Microfinance firms fear Andhra law will hurt them

December 15th, 2010 - 10:41 pm ICT by IANS  

Hyderabad, Dec 15 (IANS) The Microfinance Institution Network (MFIN), a body of micro-finance companies, Wednesday expressed disappointment that the Andhra Pradesh legislative assembly passed a regulatory bill without any amendments, and feared the law would impact their smooth functioning.The MFIN, which represents 44 micro-finance companies registered with the Reserve Bank of India, said the bill would create further hurdles for legitimate companies in providing access to finance for the poor.

The state assembly late Tuesday night passed a bill to regulate micro-finance firms in the state.

The Andhra Pradesh Micro Finance Institutions (Regulation of Money Lending) Bill, 2010, would replace the ordinance issued by the government Oct 15 following a spate of suicides by many small borrowers.

The government then said it had to bring the ordinance after 75 borrowers committed suicide during the last few weeks due to harassment by MFIs.

The MFIN, in a statement here, said it was expecting that the government would incorporate amendments suggested by it.

“We, in turn, expect the government to now ensure that the MFIs can conduct their business without fear of harassment, arrests and motivated obstruction to their normal business activities. Any move that can cause long term damage to micro-finance sector will serve nobody’s interest, least of all the poor, who have very few viable options to seek loans,” said Alok Prasad, CEO of MFIN.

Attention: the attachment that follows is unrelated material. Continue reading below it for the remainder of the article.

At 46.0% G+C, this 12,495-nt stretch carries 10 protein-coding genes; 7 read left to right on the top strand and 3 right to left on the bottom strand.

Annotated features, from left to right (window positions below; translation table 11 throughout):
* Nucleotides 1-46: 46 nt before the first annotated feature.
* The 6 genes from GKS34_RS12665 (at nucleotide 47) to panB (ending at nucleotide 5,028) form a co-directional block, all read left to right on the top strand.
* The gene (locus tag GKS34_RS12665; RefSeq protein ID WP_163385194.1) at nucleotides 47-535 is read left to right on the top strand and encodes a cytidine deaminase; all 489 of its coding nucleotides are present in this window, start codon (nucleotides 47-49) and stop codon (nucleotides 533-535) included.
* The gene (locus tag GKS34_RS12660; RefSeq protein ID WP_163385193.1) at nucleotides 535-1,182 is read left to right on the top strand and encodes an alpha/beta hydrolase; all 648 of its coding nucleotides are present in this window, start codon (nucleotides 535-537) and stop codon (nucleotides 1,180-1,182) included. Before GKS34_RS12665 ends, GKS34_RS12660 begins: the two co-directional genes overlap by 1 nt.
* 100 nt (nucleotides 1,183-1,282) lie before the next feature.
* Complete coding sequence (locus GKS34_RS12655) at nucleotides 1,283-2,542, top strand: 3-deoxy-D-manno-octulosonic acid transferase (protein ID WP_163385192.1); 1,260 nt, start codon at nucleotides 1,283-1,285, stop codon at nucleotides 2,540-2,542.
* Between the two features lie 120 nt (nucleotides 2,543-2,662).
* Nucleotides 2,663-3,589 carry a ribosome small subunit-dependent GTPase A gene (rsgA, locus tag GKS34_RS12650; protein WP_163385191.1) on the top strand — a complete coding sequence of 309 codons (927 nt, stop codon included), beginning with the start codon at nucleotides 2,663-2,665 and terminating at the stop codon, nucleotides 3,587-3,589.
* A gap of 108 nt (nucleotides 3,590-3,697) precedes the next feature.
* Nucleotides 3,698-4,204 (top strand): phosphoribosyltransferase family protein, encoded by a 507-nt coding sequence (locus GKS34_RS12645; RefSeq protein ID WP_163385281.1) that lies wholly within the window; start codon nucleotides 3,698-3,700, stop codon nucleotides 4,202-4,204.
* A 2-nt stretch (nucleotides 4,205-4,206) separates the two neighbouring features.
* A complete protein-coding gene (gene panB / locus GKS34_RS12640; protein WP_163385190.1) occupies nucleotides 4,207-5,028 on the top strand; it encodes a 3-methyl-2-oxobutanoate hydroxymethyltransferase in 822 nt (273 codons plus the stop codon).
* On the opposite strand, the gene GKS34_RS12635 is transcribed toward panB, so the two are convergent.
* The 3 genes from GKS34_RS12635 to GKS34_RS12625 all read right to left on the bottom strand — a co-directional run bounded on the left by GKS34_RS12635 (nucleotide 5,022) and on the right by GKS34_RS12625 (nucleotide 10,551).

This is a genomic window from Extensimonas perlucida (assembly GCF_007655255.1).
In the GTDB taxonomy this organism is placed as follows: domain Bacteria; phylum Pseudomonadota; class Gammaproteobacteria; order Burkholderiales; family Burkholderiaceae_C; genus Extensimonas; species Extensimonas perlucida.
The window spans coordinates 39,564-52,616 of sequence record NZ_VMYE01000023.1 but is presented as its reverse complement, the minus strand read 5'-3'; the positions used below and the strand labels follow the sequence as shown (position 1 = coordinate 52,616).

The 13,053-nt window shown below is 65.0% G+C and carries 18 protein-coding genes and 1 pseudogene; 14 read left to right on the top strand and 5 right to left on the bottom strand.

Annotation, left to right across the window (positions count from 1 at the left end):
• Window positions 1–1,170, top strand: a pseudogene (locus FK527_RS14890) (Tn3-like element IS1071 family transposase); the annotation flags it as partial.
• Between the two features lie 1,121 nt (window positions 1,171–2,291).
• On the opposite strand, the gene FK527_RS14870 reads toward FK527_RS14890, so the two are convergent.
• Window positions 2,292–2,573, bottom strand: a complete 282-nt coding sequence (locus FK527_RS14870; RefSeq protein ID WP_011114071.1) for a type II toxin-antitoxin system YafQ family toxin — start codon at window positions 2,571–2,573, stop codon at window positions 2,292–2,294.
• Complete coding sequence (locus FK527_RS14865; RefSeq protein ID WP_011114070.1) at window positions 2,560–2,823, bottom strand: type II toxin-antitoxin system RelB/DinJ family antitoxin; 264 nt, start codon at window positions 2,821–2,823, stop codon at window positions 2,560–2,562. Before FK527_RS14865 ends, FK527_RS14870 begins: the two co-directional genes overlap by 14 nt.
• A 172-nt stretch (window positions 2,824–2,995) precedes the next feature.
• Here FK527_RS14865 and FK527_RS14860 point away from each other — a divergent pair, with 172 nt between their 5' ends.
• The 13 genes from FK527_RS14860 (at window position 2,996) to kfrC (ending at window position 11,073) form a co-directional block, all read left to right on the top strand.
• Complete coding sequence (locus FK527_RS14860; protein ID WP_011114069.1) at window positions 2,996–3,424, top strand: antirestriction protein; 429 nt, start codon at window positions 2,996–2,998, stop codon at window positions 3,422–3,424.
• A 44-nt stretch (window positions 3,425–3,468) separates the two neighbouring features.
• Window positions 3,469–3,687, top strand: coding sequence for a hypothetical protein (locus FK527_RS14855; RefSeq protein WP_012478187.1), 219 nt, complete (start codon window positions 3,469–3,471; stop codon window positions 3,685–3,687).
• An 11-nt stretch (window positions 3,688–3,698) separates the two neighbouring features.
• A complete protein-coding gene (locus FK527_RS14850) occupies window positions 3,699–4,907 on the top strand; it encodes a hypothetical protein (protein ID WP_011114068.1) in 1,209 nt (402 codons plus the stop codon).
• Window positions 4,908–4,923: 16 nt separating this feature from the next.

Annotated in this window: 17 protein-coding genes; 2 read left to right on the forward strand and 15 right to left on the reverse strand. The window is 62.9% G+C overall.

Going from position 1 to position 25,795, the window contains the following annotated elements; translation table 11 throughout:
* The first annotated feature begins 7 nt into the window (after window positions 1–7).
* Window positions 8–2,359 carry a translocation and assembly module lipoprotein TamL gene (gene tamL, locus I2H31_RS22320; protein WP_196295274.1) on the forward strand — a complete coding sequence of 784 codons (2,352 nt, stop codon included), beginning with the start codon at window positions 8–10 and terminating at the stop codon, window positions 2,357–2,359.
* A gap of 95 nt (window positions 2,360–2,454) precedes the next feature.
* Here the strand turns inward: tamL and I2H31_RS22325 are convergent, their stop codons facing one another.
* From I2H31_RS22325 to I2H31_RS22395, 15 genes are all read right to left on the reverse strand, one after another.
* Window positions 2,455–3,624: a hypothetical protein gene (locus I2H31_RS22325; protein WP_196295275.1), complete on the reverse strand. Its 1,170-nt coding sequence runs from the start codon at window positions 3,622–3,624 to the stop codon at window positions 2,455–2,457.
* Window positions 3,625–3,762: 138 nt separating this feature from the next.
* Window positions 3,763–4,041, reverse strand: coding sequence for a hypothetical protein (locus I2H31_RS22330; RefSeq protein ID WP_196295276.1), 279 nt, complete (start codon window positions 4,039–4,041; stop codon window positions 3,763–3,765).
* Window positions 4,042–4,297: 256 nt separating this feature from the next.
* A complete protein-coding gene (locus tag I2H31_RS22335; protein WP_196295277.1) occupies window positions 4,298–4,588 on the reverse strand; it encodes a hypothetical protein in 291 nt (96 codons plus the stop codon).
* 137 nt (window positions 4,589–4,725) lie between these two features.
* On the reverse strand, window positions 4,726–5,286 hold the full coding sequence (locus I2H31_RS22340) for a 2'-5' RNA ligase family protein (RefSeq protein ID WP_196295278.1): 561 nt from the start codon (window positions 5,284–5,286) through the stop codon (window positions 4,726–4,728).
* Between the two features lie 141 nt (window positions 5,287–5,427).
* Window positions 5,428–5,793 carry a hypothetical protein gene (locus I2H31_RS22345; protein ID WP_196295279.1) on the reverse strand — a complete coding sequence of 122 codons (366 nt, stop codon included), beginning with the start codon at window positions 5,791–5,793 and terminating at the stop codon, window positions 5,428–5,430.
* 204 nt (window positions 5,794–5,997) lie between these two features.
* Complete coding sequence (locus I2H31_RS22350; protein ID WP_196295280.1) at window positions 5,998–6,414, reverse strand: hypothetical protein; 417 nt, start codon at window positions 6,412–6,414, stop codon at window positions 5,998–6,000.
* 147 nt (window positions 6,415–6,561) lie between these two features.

“This bill as approved by the state assembly will create further hurdles for legitimate RBI-registered micro-finance in providing access to finance for the poor,” he said.

“The issue of unavailability of credit to 97 lakh borrowers and outstanding loans of Rs.7,500 crore is looming large before the industry, and passing the bill without required amendments will have a significant impact on the ability of micro-finance institutions to function smoothly.”

MFIN said its members were in constant dialogue with the state government officials and there were expectations that the suggestions made by them would be incorporated in the bill. “Since the bill and the ordinance are identical, the on-the-ground operating realities remain unchanged,” MFIN statement said.

MFIN members had requested amendments to a few provisions or, alternately, for the government to refer the bill to a house committee for debate before being passed.

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